Compliant Taxpayers May Be Less So After IRS Audit

Source: AccountingWEB

By Terry Sheridan

January 26, 2016

IRS audits don’t have a uniform impact on self-employed taxpayers, and those who were behaving themselves before the audit may not afterward, according to a study released in the National Taxpayer Advocate’s recent annual report to Congress

Every year, about 1.5 percent of self-employed individuals can expect to be audited by the IRS. In fiscal year 2014, the result was more than $3 billion in recommended additional tax assessments, though not all of that will be collected.

The Audit Impact Study aimed to determine the indirect long-term effect of audits on tax reporting. “Depending on risk attitudes, norms, moral perceptions, and, perhaps most importantly, the subjective appraisal of the audit, enforcement activity has the potential to increase or decrease the willingness to comply with the law and to cooperate with the IRS in the future,” the report states.

Researchers compared data for a random group of 2,204 Schedule C tax filers with less than $200,000 in reported taxable income who were audited on their 2007 tax returns with data for a control group of 4,705 who weren’t audited. 
 
They found that tax evaders who were slapped with tax assessments increased their subsequent reported taxable income by 250 percent after the audit. Three years later, the post-audit income reported increased by 120 percent.

But compliant taxpayers who were audited – and faced no additional tax liability – reported 35 percent less taxable income three years after the audit. 
 
“Our empirical results provide robust evidence that audits have important long-term revenue implications,” the report states. “However, by differentiating the response of compliant and noncompliant taxpayers, we find that there is scope for improving the revenue efficiency of audits.”

The increased compliance by the former tax evaders is probably the result of “some kind of specific deterrent effect,” the report finds. But understanding the effect on the now not-so-compliant taxpayers “is probably even more important.”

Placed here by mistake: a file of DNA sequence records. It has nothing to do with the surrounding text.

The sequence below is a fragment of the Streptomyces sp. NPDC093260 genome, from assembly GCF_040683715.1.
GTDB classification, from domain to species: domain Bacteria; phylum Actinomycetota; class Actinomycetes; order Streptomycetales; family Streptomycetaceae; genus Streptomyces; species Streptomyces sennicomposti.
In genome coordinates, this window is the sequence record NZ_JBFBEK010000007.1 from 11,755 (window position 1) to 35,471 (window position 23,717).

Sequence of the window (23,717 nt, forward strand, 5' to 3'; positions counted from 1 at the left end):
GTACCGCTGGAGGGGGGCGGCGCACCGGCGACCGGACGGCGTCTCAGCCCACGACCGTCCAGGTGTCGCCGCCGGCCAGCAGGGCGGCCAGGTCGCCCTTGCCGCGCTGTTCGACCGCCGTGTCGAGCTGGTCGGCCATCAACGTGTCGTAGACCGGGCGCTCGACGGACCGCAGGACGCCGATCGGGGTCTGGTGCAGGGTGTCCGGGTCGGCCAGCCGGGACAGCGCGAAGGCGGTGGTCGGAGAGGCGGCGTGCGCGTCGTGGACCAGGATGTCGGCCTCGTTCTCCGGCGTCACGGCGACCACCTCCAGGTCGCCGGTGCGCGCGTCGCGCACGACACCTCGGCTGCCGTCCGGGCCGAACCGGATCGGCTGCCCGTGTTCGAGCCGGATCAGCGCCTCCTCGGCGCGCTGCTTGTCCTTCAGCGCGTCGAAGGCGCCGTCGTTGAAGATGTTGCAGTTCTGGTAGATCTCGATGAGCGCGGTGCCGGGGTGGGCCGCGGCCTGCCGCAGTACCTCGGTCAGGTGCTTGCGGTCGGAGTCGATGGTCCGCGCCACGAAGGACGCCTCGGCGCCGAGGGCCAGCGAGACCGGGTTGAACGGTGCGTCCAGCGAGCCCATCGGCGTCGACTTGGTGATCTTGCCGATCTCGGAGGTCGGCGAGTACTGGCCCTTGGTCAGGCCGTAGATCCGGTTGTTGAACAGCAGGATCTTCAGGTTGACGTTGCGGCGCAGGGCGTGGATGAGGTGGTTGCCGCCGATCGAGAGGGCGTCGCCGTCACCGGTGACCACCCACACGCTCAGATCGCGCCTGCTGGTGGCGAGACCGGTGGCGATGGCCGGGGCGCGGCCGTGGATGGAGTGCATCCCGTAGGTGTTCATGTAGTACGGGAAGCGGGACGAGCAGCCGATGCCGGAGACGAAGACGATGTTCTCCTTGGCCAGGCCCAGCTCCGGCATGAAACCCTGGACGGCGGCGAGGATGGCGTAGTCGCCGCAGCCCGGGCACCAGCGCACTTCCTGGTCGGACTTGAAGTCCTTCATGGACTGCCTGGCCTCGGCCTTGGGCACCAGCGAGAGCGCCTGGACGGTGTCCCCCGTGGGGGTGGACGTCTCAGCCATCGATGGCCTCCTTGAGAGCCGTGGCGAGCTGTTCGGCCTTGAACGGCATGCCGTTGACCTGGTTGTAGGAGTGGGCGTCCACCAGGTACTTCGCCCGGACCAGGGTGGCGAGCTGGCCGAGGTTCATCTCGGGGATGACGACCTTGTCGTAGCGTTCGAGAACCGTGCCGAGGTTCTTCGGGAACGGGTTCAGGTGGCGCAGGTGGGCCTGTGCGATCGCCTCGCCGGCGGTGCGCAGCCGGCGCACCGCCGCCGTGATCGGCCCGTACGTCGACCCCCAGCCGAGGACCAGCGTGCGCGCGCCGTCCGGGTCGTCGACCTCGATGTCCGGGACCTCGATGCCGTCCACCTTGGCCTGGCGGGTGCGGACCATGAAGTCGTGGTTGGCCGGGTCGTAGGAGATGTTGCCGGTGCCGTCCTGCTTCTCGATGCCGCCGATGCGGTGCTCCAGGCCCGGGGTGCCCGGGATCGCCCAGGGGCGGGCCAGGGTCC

So, why be less compliant after an audit? The study posits several notions.

  • “Coercive enforcement activity” could reduce “tax morale” among honest taxpayers.
  • Even if morale wasn’t affected by the audit, the process might give compliant taxpayers with a “window on potential opportunities for both legal and illegal tax avoidance,” the report states.
  • Taxpayers may figure that because they weren’t assessed for more taxes, the chances of a future audit are low.
  • The decrease in reported income could be by dishonest taxpayers whose noncompliance wasn’t found during the audit, making them more bold in future filings. 

Which one is true? Researchers can’t pinpoint a clear-cut answer. But the reduced compliance by seemingly once-compliant taxpayers suggests room for improving audit efficiency, the report states.

“On the one hand, improved targeting of noncompliant returns and an improved capacity to detect noncompliance would seem likely to improve deterrence among cheaters,” the report states. “On the other hand, a better understanding of the psychological impact of audits on compliant taxpayers may lead to enhanced examination approaches that mitigate the erosion of tax morale and maintain their incentives to comply.”

The IRS audited slightly more than 1.2 million individuals during fiscal year 2015, a 0.84 percent rate, which is down 1.1 percent from 2014 and 22.3 percent from fiscal year 2010.